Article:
Saturday, July 31, 2010

The Blind Contessa's New Machine by Carey Wallace

Another book that captured my attention by the cover and size.  It's a small hardcover--just perfectly fits in your hands, and easily tucked into your purse.

The Blind Contessa's New Machine by Carey Wallace is a enchanting story about Carolina, a young woman in 19th century Italy.  She lives with her parents in a small town, and spends most of her time in a small cottage by the lake her father constructed for her mother.  She's a fanciful girl, and her imagination is endless.

Nearby lives Turri, a young man who is known for being eccentric.  He is always tinkering with inventions, and is obsessed with making wings so he can fly.  The two meet at the lake, and form a friendship that lasts years, from Carolina's childhood to adulthood.  From this friendship, loves blooms.

The only problem is that Carolina is engaged to Pietro, the town "catch", and Turri is married with a young son.  Carolina is also going blind.  She tells her parents and Pietro before they are married, but no one believes her.  Soon after her marriage, she completely loses her sight.  She mourns the loss of freedom and struggles to make her way to the lake, where she finds comfort in the sounds and her cottage.  While she can no longer see, in her dreams she sees everything again, and flies.  Turri is there, too.  He invents a typewriter for Carolina, so she  can communicate with him via letters.  Will they find happiness together?  And who is following Carolina around the house at night?

This is a very lovely tale.  It's fanciful, beautifully written, and very easy to fall into.  It is magical--if you're a fan of Garden Spells, or Alice Hoffman, you will enjoy this  book.

Dog Loves Books by Louise Yates

You are never too old to enjoy a great picture book.  My manager brought this one to my attention the other day, saying "insert our names in here".  I read it, and immediately fell in love with this wonderful  little book.  Dog Loves Books by Louise Yates is about a dog who loves to read books.  He loves them so much, he decides to open a bookstore.  But, no one comes to his store!

Not knowing what to do, Dog turns to books for comfort.  He gets so involved in his reading, he almost doesn't realize a little girl has come into his store to buy a book!  He not only loves books, but loves to share them, and he does that with the little girl.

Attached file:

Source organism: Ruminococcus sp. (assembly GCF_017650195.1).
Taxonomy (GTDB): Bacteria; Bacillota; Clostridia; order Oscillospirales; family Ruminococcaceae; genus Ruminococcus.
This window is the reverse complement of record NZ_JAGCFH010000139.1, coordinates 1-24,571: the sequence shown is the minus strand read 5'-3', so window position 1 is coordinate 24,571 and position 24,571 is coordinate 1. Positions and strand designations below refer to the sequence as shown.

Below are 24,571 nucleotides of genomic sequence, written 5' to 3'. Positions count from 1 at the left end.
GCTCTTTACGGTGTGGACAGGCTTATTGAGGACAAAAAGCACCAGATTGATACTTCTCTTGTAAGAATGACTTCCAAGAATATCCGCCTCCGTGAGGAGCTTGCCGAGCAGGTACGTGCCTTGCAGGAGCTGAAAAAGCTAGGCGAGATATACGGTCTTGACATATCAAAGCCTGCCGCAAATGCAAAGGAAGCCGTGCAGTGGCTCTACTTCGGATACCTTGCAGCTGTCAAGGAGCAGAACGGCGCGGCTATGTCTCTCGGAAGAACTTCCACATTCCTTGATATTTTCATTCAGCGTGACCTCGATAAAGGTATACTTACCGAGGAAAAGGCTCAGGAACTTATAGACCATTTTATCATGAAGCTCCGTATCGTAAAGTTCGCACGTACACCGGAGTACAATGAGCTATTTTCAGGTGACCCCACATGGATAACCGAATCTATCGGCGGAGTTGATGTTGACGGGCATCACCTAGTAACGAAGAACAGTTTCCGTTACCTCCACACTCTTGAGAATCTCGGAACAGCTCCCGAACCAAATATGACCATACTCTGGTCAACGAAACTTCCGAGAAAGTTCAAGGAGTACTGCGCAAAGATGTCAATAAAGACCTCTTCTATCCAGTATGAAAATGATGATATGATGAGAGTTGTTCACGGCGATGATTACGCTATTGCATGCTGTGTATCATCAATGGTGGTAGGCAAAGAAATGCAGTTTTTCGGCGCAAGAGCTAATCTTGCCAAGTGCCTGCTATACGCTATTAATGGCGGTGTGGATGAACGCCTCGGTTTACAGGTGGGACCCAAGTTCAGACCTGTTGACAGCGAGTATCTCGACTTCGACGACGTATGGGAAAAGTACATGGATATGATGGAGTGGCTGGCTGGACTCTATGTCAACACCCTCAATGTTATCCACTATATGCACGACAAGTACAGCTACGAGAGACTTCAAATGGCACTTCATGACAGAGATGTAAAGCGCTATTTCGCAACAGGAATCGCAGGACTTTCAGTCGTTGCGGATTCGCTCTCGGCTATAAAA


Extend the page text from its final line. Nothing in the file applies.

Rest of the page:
This is a great book for  kids and adults.  It reminds you just what it is about books that keeps you coming back for more.  And for those of us who have made a career out of expressing that love for books, it is a priceless addition to our picture book collections.  It perfectly captures that feeling I have about books and reading.  And, the illustrations are very sweet.

Thursday, July 29, 2010

It's Getting Closer...

Tomorrow is my cut off day.  I have another pile of books on my desk--luckily, one of my orders came in before August 1st!  I think this is going to be harder than I expected.  I love chocolate, and I have given that up twice for my version of Lent the past two years.  So I'm thinking, ok, I can do this.  But I think I have ink running through my veins, and that effects my ability to step away from an intriguing book.  How do some people never read?  Really?  You never read?  Is that possible?  How do you pass the time in an airport, at a restaurant, waiting for people, waiting for anything without a book to occupy your time?  Stop that texting and pick up a book and read!

So here's my plan:
My plan is no plan.  Just grab a book off the shelf and read it.   Enjoy it.   Blog about it.  Share it with others.

 D and I have agreed to help keep each other on the straight and narrow when the temptation may be too great and one of us wavers.  It's only a month, right?

Tuesday, July 27, 2010

Boldly Attempting Something I Haven't Done for Years

I was thinking the other day that a month hasn't gone by where I haven't bought books.  I've managed to go a week without buying a book, but that's my limit.  This usually happens to all of us--when you don't have the money, you see all sorts  of things you want; when you have the money to spend, nothing appeals.  I really want a funky watch to keep track of my running miles, and one way to get it is to not buy books for a period of time.

So I decided that starting August 1st, I am going to stop buying books for one month.  I'd like to see just how much money I have left over without spending it on books.  It may very well kill me.  Seriously--it's probably been 20 years since I haven't faithfully bought books if not every week, then every two weeks.  
This is supposed to stop me from buying books

I have so many books at home to read, it really is ridiculous.  I won't get through them all in one month, but since I have around 50 more books to read this year to reach my 100 goal, I probably have close to that many at home that are quietly waiting (some much longer than others) to be picked up and enjoyed.